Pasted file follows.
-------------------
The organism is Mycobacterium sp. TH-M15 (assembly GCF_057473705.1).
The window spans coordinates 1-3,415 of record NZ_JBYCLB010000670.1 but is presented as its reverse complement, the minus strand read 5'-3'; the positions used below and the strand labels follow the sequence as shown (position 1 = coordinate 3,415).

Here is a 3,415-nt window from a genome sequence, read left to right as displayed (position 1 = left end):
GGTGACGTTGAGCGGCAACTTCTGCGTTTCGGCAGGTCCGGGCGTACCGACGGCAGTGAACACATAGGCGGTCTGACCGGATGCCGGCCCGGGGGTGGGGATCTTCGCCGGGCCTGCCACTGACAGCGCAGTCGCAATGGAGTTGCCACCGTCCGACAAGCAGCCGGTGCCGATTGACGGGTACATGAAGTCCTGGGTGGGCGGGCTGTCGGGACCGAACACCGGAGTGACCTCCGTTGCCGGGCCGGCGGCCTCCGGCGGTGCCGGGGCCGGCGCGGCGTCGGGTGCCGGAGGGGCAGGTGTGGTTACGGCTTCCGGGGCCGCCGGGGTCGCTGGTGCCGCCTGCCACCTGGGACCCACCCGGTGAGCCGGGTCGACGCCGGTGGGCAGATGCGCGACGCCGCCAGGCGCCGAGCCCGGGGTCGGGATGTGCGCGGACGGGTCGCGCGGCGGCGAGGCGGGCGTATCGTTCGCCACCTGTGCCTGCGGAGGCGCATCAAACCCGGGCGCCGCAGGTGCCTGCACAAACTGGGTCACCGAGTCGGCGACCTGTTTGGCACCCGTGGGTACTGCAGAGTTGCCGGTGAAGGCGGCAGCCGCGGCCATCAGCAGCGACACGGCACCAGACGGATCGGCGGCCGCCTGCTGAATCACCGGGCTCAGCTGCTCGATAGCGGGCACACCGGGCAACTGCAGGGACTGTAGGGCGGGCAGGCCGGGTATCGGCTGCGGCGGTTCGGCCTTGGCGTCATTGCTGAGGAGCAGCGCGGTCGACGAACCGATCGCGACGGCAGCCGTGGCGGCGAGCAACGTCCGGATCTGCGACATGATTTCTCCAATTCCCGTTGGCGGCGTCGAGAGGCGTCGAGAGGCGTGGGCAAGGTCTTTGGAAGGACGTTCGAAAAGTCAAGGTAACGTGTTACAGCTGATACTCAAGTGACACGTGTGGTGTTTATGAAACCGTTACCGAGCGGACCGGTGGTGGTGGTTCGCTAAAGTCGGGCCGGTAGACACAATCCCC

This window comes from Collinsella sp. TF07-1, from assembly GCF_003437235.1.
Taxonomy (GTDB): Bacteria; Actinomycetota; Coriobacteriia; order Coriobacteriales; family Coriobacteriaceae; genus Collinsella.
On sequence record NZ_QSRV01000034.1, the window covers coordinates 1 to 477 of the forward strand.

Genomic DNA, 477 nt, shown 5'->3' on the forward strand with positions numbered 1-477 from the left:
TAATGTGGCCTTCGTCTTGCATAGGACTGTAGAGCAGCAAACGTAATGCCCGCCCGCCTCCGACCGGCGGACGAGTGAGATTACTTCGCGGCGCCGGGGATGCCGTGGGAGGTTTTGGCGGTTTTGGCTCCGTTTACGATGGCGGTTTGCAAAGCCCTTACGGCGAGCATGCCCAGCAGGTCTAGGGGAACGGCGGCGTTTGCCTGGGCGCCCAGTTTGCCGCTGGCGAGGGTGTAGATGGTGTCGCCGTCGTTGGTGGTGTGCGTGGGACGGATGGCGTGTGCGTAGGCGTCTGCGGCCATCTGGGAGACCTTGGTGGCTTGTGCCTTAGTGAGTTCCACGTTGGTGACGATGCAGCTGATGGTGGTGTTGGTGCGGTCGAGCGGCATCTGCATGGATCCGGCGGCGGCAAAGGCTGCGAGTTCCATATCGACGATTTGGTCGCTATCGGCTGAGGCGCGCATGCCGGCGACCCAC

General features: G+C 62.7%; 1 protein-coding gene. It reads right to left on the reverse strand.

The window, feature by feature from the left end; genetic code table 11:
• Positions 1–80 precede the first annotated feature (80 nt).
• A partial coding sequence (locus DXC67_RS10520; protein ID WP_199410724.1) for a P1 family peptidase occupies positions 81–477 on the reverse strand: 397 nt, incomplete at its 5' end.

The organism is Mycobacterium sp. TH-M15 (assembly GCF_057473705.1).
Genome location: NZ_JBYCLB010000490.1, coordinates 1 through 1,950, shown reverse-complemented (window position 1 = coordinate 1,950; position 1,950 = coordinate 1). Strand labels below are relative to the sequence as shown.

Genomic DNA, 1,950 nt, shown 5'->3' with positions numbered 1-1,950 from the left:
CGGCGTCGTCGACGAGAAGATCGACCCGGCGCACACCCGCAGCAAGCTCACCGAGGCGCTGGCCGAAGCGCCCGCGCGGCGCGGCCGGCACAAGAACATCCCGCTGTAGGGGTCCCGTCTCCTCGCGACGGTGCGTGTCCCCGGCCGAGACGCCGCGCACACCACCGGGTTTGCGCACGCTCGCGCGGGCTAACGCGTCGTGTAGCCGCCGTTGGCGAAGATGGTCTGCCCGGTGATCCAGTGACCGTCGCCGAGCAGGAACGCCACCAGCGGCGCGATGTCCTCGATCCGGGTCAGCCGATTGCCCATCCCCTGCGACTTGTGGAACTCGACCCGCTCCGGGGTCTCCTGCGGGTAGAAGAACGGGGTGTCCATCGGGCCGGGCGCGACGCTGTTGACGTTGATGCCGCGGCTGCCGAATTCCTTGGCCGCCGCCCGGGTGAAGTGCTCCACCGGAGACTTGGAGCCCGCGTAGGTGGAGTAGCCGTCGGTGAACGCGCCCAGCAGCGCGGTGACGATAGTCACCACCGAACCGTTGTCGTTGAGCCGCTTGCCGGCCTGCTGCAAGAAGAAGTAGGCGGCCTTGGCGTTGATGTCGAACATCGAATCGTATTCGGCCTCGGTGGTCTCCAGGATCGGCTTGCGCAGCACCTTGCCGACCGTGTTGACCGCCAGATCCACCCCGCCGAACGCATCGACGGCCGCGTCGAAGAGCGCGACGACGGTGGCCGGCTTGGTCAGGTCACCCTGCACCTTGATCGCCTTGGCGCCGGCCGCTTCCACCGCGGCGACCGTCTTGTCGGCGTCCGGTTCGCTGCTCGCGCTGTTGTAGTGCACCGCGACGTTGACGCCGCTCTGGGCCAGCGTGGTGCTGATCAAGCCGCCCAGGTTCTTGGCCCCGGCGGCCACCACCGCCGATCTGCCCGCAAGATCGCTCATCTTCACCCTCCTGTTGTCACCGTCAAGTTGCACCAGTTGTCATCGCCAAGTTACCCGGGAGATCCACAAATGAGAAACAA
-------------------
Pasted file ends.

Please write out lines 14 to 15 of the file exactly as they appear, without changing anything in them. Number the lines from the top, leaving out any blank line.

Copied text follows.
The organism is Mycobacterium sp. TH-M15 (assembly GCF_057473705.1).
Genome location: NZ_JBYCLB010000490.1, coordinates 1 through 1,950, shown reverse-complemented (window position 1 = coordinate 1,950; position 1,950 = coordinate 1). Strand labels below are relative to the sequence as shown.